The acting CIA director acknowledged Wednesday that the agency committed serious errors in two controversial murder cases involving a paid source within the Guatemalan military, and lawmakers angrily charged that senior agency officials misled and perhaps lied to Congress about the CIA’s role.
Acting CIA director William Studeman told the Senate Intelligence Committee that the CIA failed to provide Congress with information about the alleged involvement of a senior Guatemalan army officer who was on the CIA payroll at the time of the killing of an American citizen and the disappearance and presumed murder of the husband of another American.
Led by committee member Sen. William Cohen, R-Maine, and vice chairman Sen. Bob Kerry, D-Neb., several senators charged that the CIA had purposefully misled or lied to the panel to divert attention from the involvement of the CIA source, Guatemalan army Lt. Col. Julio Roberto Alpirez.
The committee is investigating the June 1990 murder of Michael Devine, an American citizen, near his Guatemala ranch by the Guatemalan military, and the 1992 disappearance and apparent murder of a Guatemalan guerrilla, Efrain Bamaca Velasquez, who was married to an American citizen.
Studeman’s comments were the CIA’s first public statement about the mounting controversy surrounding the killings. Studeman said he doesn’t believe the CIA deliberately lied to Congress, but he said the agency’s inspector general is still investigating.
“I want to acknowledge that we failed to inform the intelligence committees in the House and the Senate about the specific information we acquired,” Studeman said as widows of the two men killed in Guatemala listened quietly.
Cohen and others were dismayed by the apparent failure of the CIA to control its sources in Central America, and its decision not to brief either the House or Senate oversight committees.
“I’ve been through this before, and that was in Iran-Contra,” Cohen complained.
Studeman admitted that the agency did not reveal to Congress information it received about the Devine killing in 1991, and also did not recognize the “potential significance” of information it received in mid-1994 about the death of Bamaca.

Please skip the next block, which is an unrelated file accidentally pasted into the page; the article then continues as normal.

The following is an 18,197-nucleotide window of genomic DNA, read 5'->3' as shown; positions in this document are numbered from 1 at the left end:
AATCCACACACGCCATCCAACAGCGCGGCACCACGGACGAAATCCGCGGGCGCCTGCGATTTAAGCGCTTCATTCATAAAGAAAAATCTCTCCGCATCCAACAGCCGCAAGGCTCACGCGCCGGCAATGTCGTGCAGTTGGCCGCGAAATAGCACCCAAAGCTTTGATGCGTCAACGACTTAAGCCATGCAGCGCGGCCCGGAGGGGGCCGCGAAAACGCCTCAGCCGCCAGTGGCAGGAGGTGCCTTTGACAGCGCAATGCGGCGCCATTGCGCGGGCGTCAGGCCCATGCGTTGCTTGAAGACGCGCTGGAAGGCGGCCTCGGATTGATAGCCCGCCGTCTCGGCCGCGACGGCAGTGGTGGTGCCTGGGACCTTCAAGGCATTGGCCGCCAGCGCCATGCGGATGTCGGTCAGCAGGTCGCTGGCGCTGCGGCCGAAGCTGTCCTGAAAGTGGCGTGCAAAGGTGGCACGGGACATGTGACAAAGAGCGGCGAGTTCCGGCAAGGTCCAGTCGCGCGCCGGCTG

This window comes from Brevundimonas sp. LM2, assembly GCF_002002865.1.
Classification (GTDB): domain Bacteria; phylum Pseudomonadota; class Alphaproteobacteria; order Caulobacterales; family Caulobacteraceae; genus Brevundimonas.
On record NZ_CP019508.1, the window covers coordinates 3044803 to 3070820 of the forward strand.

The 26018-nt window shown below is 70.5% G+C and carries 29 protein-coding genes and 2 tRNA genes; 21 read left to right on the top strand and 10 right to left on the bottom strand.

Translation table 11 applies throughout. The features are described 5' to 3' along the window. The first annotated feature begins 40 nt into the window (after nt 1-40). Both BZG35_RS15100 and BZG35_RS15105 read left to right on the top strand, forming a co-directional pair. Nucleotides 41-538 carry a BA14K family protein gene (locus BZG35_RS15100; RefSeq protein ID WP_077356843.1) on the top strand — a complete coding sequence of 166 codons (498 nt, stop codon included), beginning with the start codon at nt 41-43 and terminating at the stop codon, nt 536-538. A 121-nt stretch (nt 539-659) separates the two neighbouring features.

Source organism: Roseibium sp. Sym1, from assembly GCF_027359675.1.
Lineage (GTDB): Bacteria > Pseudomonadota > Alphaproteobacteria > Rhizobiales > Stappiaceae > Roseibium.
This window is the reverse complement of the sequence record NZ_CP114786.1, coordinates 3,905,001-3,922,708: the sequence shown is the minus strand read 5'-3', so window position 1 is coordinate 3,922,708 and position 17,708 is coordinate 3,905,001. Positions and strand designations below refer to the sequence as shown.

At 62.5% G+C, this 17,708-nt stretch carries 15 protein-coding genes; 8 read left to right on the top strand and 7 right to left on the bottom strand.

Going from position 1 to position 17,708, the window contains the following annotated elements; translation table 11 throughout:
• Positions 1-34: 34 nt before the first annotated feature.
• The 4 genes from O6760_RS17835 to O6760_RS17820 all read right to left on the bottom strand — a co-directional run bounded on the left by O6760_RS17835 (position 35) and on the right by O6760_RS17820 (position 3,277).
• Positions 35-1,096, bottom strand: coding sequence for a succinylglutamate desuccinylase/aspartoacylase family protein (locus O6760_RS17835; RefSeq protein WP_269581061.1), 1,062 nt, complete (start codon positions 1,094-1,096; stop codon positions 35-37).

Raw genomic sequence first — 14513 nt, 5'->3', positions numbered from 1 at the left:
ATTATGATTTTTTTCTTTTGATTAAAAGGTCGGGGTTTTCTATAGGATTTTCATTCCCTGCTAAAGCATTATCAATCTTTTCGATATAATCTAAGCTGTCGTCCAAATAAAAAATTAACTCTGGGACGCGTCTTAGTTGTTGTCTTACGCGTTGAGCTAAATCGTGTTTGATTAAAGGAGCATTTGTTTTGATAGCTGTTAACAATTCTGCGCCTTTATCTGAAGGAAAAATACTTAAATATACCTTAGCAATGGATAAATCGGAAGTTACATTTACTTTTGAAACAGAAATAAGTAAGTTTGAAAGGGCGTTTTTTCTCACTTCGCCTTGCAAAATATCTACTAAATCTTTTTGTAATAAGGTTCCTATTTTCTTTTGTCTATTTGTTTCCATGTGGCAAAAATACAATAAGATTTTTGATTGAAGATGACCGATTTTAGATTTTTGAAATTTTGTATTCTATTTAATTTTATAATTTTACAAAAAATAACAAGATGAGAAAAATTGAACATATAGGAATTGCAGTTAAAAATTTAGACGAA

Bamaca’s widow, Jennifer Harbury, who conducted a lengthy hunger strike in Guatemala and in Washington to force U.S. officials to acknowledge their failures, believes her husband was captured alive and was tortured by the Guatemalan army.
President Clinton has suspended most remaining U.S. military and intelligence assistance programs for Guatemala since the controversy erupted. But U.S. officials have still not been able to pressure the Guatemalan government to arrest Alpirez, who is still on duty in the army.
Alexander Watson, assistant secretary of state for inter-American affairs, defended the administration’s handling of the cases, arguing that the U.S. Embassy put constant pressure on the Guatemalan government to prosecute members of the army. Watson also said U.S. Ambassador Marilyn McAfee pressed Guatemalan President Ramiro de Leon Carpio as recently as Tuesday night for a full investigation.
But while five enlisted soldiers and a captain were tried and convicted in the Devine case, the captain escaped and Alpirez was never detained. U.S. officials are not certain Alpirez was actually present during the killings, but they are convinced he was involved in a high-level cover-up.
Studeman refused to answer in the public session questions about reports that the CIA paid up to $44,000 to Alpirez several months after the agency had learned of his alleged involvement in the Devine case.